Federal Reserve

Fed's Use of Broken LIBOR Made Financial Institutions Look Stronger

Manipulating numbers downward was way to ease loan terms


At last week's hearings on Capitol Hill, Secretary Geithner was asked repeatedly about why the Fed used LIBOR even as it was purportedly trying to fix the LIBOR-setting process. If the Fed had really believed that LIBOR was fundamentally broken, presumably it would not have employed the benchmark in its own contracts. The Fed's use of LIBOR fit nicely into its efforts to make financial institutions look stronger than they were—which is exactly the same thing the banks were rumored to be doing when they underreported their borrowing rates for purposes of LIBOR.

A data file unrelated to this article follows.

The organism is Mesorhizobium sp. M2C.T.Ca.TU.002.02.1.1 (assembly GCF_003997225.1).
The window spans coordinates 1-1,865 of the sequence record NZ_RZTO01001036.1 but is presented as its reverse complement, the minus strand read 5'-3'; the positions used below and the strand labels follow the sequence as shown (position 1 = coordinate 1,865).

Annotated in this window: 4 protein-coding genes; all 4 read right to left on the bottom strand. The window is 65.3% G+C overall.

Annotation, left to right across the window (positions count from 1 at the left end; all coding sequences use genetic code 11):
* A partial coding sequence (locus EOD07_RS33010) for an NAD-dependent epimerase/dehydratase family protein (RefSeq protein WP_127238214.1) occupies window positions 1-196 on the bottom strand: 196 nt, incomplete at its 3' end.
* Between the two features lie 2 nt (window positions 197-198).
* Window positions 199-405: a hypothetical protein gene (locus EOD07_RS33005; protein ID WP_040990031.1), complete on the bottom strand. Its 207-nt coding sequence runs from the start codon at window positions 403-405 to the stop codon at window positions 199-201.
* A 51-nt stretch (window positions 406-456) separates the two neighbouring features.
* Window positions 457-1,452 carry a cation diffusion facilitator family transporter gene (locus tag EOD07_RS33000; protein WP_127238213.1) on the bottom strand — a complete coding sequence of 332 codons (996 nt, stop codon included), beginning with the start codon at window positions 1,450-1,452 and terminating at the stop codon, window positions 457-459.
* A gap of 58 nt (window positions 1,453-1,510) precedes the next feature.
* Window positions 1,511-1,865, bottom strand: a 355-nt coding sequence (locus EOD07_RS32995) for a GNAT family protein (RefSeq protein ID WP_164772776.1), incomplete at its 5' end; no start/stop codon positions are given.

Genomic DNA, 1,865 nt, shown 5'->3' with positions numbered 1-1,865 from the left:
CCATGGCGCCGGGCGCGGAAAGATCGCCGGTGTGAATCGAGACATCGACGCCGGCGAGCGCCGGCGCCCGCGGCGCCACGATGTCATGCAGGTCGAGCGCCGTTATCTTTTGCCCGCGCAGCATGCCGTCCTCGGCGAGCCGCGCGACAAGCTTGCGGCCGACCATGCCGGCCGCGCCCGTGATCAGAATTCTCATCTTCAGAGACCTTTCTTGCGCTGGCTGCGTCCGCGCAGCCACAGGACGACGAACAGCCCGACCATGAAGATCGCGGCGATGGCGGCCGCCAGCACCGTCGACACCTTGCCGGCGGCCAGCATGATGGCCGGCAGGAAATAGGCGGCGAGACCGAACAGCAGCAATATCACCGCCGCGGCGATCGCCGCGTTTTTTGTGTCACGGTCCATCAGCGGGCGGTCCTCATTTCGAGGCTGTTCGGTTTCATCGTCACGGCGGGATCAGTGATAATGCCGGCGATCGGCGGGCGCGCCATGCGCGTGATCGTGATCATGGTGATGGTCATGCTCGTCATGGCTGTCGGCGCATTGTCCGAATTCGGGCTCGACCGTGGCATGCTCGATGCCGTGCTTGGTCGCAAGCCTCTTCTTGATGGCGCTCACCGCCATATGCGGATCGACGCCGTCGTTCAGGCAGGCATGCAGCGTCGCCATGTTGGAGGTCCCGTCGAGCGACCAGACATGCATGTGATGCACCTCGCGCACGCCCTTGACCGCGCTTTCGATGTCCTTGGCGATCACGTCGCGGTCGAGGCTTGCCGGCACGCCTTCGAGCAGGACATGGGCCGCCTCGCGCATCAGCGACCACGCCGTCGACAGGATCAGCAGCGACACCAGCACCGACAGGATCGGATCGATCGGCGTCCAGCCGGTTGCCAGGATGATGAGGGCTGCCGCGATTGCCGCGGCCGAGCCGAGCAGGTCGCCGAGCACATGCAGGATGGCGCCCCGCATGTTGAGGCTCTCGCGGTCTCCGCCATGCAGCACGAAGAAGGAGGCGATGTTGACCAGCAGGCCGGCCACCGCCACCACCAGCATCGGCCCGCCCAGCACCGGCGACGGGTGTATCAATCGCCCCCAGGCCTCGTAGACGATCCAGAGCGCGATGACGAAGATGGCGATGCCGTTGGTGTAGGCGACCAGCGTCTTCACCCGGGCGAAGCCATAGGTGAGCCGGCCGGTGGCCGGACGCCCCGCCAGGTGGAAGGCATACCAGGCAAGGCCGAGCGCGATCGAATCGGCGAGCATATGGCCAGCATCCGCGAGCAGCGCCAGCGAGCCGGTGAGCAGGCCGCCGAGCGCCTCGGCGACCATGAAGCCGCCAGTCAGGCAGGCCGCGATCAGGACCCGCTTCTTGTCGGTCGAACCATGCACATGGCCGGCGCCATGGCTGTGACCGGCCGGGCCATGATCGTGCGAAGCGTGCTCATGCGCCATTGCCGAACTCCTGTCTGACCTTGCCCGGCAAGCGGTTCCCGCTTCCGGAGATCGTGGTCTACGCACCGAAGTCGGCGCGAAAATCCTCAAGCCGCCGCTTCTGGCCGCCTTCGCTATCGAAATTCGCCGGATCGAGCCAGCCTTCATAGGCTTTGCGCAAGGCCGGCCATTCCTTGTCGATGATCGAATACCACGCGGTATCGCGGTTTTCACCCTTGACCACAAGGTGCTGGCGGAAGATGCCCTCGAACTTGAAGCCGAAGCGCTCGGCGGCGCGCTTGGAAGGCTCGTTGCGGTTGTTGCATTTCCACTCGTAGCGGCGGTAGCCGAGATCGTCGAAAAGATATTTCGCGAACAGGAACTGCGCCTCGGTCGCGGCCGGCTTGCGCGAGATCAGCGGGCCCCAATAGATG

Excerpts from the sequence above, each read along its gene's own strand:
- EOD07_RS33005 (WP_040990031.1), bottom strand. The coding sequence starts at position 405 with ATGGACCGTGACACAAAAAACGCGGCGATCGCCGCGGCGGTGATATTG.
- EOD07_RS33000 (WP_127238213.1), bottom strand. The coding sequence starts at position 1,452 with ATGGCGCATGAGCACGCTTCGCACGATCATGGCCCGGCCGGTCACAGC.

Assuming that the banks actually were successful at manipulating LIBOR downwards, the Fed's use of the benchmark in its bailout loans was a conveniently subtle way to ease the terms of those loans. In contrast to most lenders, the government wanted to lend money on terms favorable to its borrowers. The government was looking to prop up failing institutions, not make a profit.